A resource breakdown structure is a chart or computerized model that shows the various resources necessary for a given project. Such structures can be organized in a variety of different ways, but they are usually hierarchical in nature. They tend to contain tangible resources, such as personnel, machinery, and raw materials, rather than monetary resources, though the monetary costs of the tangible resources are generally included. These structures can, therefore, be used to develop predictions for the costs of a project, as they are developed based on the resources necessary rather than the money available. Using one can make the process of planning a project that involves many different resources much easier and can help those involved to stick to the plan by ensuring that resource division is clearly defined.
The use of a resource breakdown structure can provide many advantages to a project, particularly when the project requires a complex array of different resources. Such structures allow managers to keep track of which resources are needed for which phase of a project and which personnel are supposed to work with which resources. Using one can help ensure that resources are where they are supposed to be during the appropriate phases of a project and that redundant resources are not purchased or used.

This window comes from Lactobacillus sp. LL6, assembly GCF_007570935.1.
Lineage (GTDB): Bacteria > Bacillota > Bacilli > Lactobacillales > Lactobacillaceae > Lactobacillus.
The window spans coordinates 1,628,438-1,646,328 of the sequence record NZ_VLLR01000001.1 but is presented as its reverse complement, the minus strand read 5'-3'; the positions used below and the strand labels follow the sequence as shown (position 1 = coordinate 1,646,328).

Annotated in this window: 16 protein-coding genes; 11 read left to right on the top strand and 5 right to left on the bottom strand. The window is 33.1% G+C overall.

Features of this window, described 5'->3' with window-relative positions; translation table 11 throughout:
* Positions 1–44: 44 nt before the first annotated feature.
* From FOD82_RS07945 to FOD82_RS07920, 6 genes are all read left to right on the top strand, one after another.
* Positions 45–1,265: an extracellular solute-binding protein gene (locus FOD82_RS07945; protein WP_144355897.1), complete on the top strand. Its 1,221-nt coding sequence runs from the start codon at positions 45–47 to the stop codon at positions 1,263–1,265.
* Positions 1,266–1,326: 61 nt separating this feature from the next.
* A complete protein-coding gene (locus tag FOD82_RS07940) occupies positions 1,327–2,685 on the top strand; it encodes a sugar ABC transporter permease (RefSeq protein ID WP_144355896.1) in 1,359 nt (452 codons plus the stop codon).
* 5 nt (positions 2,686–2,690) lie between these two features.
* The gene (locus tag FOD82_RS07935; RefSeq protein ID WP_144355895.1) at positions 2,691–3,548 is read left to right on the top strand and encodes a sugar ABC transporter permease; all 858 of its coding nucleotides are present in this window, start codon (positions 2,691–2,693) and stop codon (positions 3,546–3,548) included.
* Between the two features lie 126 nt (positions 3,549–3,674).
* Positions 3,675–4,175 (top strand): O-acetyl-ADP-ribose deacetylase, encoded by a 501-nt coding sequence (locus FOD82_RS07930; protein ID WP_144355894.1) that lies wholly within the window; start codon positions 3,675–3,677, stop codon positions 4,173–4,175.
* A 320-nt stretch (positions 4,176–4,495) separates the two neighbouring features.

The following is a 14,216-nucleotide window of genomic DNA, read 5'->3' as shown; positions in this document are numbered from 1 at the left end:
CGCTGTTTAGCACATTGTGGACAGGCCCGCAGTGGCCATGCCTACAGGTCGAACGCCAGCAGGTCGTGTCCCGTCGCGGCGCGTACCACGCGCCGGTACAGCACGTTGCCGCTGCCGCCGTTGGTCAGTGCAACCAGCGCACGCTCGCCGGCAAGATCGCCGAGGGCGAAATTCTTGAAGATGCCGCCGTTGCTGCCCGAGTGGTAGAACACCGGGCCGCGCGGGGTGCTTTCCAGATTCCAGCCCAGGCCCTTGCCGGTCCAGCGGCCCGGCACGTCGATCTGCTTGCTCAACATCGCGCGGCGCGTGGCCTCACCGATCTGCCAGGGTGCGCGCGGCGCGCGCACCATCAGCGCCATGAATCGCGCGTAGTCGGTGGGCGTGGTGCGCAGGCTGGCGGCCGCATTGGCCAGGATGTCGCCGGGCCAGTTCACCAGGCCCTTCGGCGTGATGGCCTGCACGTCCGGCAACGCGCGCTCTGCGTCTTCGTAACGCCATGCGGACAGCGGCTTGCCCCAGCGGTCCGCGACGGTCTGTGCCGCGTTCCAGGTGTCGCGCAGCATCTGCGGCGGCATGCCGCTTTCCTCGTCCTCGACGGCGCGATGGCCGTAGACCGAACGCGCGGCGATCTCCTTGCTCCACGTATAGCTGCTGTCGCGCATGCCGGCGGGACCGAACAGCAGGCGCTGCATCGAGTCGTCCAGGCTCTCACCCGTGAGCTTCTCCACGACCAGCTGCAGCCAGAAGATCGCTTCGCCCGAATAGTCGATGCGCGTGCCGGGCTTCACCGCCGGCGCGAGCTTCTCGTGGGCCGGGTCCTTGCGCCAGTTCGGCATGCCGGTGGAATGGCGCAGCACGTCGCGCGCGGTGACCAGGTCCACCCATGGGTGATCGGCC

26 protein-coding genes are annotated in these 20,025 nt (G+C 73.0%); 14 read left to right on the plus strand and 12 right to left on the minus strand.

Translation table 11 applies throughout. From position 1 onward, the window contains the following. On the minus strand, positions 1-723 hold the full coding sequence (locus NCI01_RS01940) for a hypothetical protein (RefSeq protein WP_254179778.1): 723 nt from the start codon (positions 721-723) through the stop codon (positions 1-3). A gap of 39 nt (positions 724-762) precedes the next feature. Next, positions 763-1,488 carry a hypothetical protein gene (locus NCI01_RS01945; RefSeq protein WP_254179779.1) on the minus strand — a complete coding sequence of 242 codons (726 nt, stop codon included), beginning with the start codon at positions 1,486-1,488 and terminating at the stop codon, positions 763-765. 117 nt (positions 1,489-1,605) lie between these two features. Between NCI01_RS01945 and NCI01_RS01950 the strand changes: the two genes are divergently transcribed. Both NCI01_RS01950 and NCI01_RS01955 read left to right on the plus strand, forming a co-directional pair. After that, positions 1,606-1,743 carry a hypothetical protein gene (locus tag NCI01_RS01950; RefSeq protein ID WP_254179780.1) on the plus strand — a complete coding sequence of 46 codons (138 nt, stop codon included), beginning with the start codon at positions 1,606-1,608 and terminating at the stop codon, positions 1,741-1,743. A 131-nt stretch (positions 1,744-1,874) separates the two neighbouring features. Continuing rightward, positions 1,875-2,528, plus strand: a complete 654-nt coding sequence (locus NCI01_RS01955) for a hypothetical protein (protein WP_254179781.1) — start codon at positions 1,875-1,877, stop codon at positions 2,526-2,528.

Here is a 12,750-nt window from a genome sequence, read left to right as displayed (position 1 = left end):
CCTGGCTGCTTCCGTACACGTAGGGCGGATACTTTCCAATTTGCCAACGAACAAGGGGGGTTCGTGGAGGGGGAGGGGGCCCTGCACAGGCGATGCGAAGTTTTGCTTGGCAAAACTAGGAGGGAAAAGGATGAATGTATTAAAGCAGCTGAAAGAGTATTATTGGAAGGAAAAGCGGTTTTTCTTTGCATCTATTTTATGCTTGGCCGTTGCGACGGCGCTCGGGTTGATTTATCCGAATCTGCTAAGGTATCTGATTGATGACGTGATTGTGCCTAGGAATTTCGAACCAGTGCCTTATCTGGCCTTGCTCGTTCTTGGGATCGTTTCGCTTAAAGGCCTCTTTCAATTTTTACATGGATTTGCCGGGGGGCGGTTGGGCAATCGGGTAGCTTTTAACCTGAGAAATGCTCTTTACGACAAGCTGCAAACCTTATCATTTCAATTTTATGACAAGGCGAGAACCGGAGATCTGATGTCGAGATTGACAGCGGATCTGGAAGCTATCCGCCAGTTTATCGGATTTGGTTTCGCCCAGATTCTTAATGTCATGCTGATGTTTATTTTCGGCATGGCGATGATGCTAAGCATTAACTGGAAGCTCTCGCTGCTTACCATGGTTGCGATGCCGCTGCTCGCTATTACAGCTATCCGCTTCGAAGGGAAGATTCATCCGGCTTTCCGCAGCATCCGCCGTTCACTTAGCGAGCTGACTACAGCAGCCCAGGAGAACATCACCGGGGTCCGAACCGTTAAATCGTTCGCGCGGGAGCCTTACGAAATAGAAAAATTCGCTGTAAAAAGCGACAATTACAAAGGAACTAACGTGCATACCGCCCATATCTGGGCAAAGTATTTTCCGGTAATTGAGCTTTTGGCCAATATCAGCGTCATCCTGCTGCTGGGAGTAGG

It is possible to organize this type of model in several different ways. Many companies organize the necessary resources by type and would group all machinery, raw materials, and personnel separately. Alternately, a breakdown may be organized to reflect the chronological progression of a project. All of the resources that are needed for each phase are grouped together and then separated within their chronological categories into different sub-categories. Resources may be further divided based on who is supposed to be using them, though many structures simply count personnel as resources themselves and do not organize the structure in this manner.
Though the organization of the chart or model may vary, the most common type of structure is unified by an overarching hierarchical organization. The "management," or main project group, is placed at the top, with subordinate groups and the resources they need below that. This resource breakdown structure organization ensures not only that everyone involved knows where resources belong, but also that they know the hierarchical chain of the entire project.